Monthly Archives: April 2014

Part of a Thing I Love: “Kaleidoscope”

image courtesy of Ashley Dace

image courtesy of Ashley Dace

Let’s have some nice things. Let’s have some nice “classic” SF, in fact.

Ray Bradbury is one of those writers who first made me want to write. The Illustrated Man blew my mind at a very young age. “The Smile”. “The Veldt” (which utterly terrified me; Bradbury was as good a writer of horror as he was science fiction). “A Sound of Thunder”. And then The Martian Chronicles, which changed the way I thought about SF and what it could do. “There Will Come Soft Rains” remains one of the most wrenchingly, unbearably sad and yet beautiful things I’ve ever read, and probably one of my favorite short stories of all time. It’s a perfect story. I literally can’t think of anything wrong with it. And I still can’t read it without crying.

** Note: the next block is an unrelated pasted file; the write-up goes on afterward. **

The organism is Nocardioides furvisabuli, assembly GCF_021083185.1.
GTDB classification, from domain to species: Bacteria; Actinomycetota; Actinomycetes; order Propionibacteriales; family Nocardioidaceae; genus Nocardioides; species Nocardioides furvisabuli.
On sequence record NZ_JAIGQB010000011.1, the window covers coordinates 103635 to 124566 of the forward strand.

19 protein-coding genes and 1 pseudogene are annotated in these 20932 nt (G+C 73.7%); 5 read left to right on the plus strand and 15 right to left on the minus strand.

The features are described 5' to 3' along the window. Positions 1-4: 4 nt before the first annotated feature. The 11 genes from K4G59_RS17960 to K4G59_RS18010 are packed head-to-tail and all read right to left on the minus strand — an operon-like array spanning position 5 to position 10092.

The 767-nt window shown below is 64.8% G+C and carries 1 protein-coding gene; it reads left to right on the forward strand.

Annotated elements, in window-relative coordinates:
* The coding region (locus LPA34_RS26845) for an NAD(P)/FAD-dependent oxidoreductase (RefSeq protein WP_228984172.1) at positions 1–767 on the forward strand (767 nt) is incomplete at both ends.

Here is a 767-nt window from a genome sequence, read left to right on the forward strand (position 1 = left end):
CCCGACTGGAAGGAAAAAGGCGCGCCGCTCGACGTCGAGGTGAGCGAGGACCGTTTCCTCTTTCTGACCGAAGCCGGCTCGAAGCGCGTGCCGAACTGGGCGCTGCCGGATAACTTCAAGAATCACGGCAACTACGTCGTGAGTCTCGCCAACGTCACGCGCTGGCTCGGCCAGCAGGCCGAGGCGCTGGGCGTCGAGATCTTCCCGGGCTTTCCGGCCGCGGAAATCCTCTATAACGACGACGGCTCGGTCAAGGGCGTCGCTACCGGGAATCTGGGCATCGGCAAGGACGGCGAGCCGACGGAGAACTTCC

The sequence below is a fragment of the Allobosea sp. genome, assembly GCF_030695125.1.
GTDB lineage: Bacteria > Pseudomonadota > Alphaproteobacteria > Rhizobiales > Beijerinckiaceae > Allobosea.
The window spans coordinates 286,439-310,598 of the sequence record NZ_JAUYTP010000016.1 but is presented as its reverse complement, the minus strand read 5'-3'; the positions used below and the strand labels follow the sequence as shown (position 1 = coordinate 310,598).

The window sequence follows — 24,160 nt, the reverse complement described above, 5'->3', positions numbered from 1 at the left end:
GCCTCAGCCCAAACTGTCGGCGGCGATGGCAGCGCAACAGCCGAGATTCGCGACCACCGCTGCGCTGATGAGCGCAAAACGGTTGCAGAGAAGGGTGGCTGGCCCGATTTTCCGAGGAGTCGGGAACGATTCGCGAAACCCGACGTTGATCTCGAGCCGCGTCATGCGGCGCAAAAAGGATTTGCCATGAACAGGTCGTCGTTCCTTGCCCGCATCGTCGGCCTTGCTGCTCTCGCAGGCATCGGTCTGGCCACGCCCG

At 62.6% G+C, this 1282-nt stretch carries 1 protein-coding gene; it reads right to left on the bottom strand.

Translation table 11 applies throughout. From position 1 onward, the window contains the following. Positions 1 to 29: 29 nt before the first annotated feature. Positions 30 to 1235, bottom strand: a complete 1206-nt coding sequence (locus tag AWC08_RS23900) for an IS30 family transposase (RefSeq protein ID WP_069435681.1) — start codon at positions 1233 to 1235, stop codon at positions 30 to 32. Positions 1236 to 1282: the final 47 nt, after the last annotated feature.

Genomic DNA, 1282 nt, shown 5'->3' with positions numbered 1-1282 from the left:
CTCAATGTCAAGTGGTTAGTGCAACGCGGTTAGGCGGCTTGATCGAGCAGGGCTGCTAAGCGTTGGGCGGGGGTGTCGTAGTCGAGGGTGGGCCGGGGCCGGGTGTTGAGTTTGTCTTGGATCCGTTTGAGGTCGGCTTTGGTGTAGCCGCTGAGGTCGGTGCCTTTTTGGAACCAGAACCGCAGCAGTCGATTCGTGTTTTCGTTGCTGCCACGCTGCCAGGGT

Bradbury’s work is gentle, even when it’s also cruel. It’s frequently elegiac, even when it’s not overtly sad. It’s beautiful, even when he’s writing about ugly things. He has his weaknessness, and like many authors writing when he was, his stuff deals uncomfortably with race and gender, but I think there’s a humility to how he approaches things that’s missing from a lot of his contemporaries. He was profoundly skeptical of technology, of people, of the future, and yet he wrote about humanity with tremendous affection. He wanted good things for the world. He believed that we could do well.